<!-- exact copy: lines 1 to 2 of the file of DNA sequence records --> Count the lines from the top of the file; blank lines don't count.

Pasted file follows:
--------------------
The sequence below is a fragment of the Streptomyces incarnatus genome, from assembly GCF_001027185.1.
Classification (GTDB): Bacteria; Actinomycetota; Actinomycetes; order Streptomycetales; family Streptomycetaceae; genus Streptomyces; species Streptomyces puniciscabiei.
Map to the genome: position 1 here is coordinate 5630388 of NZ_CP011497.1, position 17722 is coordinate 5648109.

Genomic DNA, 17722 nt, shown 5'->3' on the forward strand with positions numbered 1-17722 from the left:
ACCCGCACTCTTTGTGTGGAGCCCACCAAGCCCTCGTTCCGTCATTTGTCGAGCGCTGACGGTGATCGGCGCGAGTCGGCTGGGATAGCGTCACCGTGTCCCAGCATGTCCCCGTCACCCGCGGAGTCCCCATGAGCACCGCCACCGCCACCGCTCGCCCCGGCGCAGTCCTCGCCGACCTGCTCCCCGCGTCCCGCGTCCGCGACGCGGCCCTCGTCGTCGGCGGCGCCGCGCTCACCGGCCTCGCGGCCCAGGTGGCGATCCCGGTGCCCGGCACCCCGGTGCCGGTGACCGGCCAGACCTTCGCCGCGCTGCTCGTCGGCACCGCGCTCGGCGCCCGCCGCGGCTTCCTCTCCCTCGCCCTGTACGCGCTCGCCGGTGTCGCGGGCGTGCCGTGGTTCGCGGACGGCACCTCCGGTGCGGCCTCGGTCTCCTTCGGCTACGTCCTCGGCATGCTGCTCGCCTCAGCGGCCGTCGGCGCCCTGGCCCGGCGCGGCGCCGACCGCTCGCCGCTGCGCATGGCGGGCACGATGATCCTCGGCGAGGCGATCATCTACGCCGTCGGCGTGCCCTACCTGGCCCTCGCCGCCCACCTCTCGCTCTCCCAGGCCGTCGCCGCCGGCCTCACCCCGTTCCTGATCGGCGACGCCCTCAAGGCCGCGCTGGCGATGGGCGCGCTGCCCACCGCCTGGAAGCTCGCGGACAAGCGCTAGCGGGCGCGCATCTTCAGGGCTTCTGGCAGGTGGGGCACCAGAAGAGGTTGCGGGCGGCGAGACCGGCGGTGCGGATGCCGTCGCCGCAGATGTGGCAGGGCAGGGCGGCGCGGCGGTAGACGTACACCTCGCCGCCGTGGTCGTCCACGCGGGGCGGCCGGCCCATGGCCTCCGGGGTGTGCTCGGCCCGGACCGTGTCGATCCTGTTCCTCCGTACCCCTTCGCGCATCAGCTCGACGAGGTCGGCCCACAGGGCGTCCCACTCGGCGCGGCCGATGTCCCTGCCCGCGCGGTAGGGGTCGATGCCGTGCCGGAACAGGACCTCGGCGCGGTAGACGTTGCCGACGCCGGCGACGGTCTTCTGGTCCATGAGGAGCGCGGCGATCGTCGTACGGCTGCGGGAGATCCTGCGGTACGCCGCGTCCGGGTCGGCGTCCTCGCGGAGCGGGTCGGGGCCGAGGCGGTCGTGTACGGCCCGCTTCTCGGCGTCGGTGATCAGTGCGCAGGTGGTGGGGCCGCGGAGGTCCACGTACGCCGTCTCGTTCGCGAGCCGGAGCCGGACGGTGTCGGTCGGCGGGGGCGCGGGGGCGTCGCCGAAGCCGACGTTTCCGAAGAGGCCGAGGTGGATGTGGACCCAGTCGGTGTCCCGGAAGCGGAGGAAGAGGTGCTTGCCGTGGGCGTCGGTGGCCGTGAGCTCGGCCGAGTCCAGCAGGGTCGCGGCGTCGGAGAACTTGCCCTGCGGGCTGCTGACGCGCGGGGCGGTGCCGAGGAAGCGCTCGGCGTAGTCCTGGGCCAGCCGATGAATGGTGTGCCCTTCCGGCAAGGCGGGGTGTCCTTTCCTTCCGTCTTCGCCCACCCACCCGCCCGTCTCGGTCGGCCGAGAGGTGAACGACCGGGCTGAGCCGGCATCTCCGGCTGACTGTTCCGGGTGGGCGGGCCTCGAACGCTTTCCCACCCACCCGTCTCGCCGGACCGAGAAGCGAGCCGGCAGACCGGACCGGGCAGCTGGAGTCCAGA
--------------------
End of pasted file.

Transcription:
The sequence below is a fragment of the Streptomyces incarnatus genome, from assembly GCF_001027185.1.
Classification (GTDB): Bacteria; Actinomycetota; Actinomycetes; order Streptomycetales; family Streptomycetaceae; genus Streptomyces; species Streptomyces puniciscabiei.